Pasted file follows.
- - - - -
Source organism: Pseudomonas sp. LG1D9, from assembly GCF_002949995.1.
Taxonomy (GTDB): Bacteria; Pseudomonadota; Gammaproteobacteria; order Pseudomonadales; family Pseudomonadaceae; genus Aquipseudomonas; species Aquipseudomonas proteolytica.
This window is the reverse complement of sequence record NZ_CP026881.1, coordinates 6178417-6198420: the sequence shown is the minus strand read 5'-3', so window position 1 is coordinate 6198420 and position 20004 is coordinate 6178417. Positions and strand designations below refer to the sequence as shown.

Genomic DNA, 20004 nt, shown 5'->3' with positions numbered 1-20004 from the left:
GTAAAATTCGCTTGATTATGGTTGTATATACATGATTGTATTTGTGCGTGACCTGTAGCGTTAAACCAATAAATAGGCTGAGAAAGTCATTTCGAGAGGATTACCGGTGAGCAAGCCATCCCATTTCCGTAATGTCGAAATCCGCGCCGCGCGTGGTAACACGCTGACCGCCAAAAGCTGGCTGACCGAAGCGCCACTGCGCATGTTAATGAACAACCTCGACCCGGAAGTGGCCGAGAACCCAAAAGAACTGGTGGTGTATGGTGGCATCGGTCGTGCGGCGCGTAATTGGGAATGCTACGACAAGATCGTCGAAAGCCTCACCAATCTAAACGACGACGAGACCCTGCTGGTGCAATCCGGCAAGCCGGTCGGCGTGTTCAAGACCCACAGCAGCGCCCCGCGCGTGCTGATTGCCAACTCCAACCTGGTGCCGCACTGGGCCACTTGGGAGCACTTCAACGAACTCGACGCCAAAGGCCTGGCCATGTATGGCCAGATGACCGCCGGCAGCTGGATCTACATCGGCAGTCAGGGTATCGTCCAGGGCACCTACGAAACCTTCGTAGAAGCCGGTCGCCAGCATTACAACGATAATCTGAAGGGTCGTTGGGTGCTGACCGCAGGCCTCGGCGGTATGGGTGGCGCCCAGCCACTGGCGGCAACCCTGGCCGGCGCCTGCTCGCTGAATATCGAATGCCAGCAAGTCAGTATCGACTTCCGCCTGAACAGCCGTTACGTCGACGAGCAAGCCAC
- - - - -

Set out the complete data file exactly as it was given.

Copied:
Source organism: Pseudomonas sp. LG1D9, from assembly GCF_002949995.1.
Taxonomy (GTDB): Bacteria; Pseudomonadota; Gammaproteobacteria; order Pseudomonadales; family Pseudomonadaceae; genus Aquipseudomonas; species Aquipseudomonas proteolytica.
This window is the reverse complement of sequence record NZ_CP026881.1, coordinates 6178417-6198420: the sequence shown is the minus strand read 5'-3', so window position 1 is coordinate 6198420 and position 20004 is coordinate 6178417. Positions and strand designations below refer to the sequence as shown.

Genomic DNA, 20004 nt, shown 5'->3' with positions numbered 1-20004 from the left:
GTAAAATTCGCTTGATTATGGTTGTATATACATGATTGTATTTGTGCGTGACCTGTAGCGTTAAACCAATAAATAGGCTGAGAAAGTCATTTCGAGAGGATTACCGGTGAGCAAGCCATCCCATTTCCGTAATGTCGAAATCCGCGCCGCGCGTGGTAACACGCTGACCGCCAAAAGCTGGCTGACCGAAGCGCCACTGCGCATGTTAATGAACAACCTCGACCCGGAAGTGGCCGAGAACCCAAAAGAACTGGTGGTGTATGGTGGCATCGGTCGTGCGGCGCGTAATTGGGAATGCTACGACAAGATCGTCGAAAGCCTCACCAATCTAAACGACGACGAGACCCTGCTGGTGCAATCCGGCAAGCCGGTCGGCGTGTTCAAGACCCACAGCAGCGCCCCGCGCGTGCTGATTGCCAACTCCAACCTGGTGCCGCACTGGGCCACTTGGGAGCACTTCAACGAACTCGACGCCAAAGGCCTGGCCATGTATGGCCAGATGACCGCCGGCAGCTGGATCTACATCGGCAGTCAGGGTATCGTCCAGGGCACCTACGAAACCTTCGTAGAAGCCGGTCGCCAGCATTACAACGATAATCTGAAGGGTCGTTGGGTGCTGACCGCAGGCCTCGGCGGTATGGGTGGCGCCCAGCCACTGGCGGCAACCCTGGCCGGCGCCTGCTCGCTGAATATCGAATGCCAGCAAGTCAGTATCGACTTCCGCCTGAACAGCCGTTACGTCGACGAGCAAGCCAC